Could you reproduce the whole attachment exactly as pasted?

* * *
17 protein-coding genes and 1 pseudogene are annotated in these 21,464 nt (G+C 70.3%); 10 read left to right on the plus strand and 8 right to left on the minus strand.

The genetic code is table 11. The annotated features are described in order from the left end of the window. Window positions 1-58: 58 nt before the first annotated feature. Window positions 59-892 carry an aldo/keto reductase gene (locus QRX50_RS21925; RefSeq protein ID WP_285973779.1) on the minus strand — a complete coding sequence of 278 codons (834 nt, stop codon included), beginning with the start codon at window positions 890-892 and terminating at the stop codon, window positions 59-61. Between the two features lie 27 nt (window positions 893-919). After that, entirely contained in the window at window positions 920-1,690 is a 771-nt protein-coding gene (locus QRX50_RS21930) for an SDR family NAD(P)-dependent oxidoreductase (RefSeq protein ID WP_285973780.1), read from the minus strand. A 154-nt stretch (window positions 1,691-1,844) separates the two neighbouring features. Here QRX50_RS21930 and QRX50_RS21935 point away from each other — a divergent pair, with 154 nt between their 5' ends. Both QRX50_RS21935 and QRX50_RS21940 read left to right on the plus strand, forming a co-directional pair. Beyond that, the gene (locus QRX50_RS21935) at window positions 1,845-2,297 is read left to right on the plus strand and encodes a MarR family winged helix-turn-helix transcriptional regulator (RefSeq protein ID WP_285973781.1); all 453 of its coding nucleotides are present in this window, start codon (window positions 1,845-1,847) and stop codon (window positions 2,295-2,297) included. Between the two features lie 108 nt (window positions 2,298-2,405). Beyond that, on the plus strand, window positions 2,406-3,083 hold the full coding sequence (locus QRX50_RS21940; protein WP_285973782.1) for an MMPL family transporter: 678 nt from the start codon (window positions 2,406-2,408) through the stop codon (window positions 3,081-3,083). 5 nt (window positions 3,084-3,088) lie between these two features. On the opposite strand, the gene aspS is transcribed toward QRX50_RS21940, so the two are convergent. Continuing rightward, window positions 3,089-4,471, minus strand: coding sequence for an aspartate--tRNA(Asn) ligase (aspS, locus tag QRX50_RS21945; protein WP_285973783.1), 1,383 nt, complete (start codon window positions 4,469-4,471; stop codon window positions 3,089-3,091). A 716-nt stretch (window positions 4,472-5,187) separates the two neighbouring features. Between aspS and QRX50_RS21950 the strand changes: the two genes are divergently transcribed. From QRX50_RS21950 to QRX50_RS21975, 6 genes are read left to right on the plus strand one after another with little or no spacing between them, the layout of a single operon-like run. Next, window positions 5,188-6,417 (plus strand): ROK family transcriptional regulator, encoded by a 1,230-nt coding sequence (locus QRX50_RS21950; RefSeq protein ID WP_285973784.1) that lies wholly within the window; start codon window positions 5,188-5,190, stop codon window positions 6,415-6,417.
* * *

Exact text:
17 protein-coding genes and 1 pseudogene are annotated in these 21,464 nt (G+C 70.3%); 10 read left to right on the plus strand and 8 right to left on the minus strand.

The genetic code is table 11. The annotated features are described in order from the left end of the window. Window positions 1-58: 58 nt before the first annotated feature. Window positions 59-892 carry an aldo/keto reductase gene (locus QRX50_RS21925; RefSeq protein ID WP_285973779.1) on the minus strand — a complete coding sequence of 278 codons (834 nt, stop codon included), beginning with the start codon at window positions 890-892 and terminating at the stop codon, window positions 59-61. Between the two features lie 27 nt (window positions 893-919). After that, entirely contained in the window at window positions 920-1,690 is a 771-nt protein-coding gene (locus QRX50_RS21930) for an SDR family NAD(P)-dependent oxidoreductase (RefSeq protein ID WP_285973780.1), read from the minus strand. A 154-nt stretch (window positions 1,691-1,844) separates the two neighbouring features. Here QRX50_RS21930 and QRX50_RS21935 point away from each other — a divergent pair, with 154 nt between their 5' ends. Both QRX50_RS21935 and QRX50_RS21940 read left to right on the plus strand, forming a co-directional pair. Beyond that, the gene (locus QRX50_RS21935) at window positions 1,845-2,297 is read left to right on the plus strand and encodes a MarR family winged helix-turn-helix transcriptional regulator (RefSeq protein ID WP_285973781.1); all 453 of its coding nucleotides are present in this window, start codon (window positions 1,845-1,847) and stop codon (window positions 2,295-2,297) included. Between the two features lie 108 nt (window positions 2,298-2,405). Beyond that, on the plus strand, window positions 2,406-3,083 hold the full coding sequence (locus QRX50_RS21940; protein WP_285973782.1) for an MMPL family transporter: 678 nt from the start codon (window positions 2,406-2,408) through the stop codon (window positions 3,081-3,083). 5 nt (window positions 3,084-3,088) lie between these two features. On the opposite strand, the gene aspS is transcribed toward QRX50_RS21940, so the two are convergent. Continuing rightward, window positions 3,089-4,471, minus strand: coding sequence for an aspartate--tRNA(Asn) ligase (aspS, locus tag QRX50_RS21945; protein WP_285973783.1), 1,383 nt, complete (start codon window positions 4,469-4,471; stop codon window positions 3,089-3,091). A 716-nt stretch (window positions 4,472-5,187) separates the two neighbouring features. Between aspS and QRX50_RS21950 the strand changes: the two genes are divergently transcribed. From QRX50_RS21950 to QRX50_RS21975, 6 genes are read left to right on the plus strand one after another with little or no spacing between them, the layout of a single operon-like run. Next, window positions 5,188-6,417 (plus strand): ROK family transcriptional regulator, encoded by a 1,230-nt coding sequence (locus QRX50_RS21950; RefSeq protein ID WP_285973784.1) that lies wholly within the window; start codon window positions 5,188-5,190, stop codon window positions 6,415-6,417.